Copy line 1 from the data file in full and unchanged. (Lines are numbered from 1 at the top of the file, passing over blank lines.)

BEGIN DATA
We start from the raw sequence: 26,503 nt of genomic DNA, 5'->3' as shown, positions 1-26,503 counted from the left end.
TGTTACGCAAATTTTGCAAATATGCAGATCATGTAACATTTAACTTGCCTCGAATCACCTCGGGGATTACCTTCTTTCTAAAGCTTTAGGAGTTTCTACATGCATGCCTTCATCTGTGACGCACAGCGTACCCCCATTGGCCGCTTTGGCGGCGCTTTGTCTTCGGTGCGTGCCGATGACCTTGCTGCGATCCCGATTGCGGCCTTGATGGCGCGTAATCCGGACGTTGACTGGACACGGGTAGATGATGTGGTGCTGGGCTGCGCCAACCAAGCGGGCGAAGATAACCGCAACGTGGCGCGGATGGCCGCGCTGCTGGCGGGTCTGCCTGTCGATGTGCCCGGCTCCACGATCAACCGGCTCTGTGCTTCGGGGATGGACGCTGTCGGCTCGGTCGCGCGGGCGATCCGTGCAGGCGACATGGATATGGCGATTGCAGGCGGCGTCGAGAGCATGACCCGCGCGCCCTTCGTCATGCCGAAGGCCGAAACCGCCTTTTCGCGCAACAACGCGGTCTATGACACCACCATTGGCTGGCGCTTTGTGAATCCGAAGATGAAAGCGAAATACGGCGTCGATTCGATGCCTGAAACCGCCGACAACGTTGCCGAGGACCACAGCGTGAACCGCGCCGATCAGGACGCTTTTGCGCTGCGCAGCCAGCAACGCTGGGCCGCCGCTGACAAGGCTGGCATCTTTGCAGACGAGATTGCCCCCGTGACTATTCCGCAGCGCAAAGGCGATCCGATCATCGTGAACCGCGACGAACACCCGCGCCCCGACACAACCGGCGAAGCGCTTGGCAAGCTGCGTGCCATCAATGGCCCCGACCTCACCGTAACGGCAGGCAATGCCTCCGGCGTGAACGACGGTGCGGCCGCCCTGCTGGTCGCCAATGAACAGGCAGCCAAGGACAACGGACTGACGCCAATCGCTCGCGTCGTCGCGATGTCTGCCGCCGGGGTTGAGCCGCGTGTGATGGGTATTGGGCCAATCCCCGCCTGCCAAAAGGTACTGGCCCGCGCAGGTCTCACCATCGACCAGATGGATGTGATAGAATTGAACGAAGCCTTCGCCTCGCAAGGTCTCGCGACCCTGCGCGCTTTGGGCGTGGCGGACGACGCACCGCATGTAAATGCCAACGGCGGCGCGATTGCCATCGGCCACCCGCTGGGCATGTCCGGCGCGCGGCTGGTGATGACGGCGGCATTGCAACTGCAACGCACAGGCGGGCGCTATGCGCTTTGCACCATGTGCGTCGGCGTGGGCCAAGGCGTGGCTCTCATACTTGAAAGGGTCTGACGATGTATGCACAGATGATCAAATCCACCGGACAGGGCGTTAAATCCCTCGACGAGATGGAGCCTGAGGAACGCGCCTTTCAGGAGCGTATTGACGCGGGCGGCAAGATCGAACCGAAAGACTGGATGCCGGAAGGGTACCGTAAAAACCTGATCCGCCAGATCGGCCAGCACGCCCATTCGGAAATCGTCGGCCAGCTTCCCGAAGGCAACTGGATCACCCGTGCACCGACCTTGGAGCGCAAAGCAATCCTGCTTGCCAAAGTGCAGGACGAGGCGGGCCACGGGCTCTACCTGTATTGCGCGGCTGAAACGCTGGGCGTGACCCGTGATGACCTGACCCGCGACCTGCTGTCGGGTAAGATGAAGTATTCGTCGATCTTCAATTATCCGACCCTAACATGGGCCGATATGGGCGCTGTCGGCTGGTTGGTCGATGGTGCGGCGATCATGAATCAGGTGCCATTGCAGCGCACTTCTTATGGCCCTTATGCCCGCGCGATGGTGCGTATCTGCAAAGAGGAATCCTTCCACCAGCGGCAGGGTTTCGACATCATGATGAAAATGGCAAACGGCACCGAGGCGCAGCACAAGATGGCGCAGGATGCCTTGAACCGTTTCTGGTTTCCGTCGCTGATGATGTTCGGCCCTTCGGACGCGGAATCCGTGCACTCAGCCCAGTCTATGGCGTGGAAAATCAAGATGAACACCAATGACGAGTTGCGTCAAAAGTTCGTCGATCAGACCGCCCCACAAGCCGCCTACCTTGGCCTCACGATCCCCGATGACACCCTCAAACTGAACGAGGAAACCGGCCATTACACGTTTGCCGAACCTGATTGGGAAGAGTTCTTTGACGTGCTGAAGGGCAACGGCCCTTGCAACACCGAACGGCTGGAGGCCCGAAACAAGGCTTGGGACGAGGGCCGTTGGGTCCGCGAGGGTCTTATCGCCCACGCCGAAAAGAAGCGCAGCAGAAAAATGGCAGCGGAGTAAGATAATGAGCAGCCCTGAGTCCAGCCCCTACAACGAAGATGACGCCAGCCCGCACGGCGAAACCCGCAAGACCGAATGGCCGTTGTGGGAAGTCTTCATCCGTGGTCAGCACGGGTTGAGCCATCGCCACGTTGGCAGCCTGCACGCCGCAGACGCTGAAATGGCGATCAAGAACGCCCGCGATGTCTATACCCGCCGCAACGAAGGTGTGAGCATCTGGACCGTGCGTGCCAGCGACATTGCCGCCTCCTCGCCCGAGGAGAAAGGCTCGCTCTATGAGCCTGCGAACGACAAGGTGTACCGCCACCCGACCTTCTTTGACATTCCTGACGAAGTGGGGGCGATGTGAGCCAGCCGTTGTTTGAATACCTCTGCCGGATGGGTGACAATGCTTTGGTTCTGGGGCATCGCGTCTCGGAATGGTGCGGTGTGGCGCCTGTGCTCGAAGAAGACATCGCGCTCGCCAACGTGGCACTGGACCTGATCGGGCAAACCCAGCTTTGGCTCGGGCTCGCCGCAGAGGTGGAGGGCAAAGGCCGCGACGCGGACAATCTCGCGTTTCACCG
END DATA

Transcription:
We start from the raw sequence: 26,503 nt of genomic DNA, 5'->3' as shown, positions 1-26,503 counted from the left end.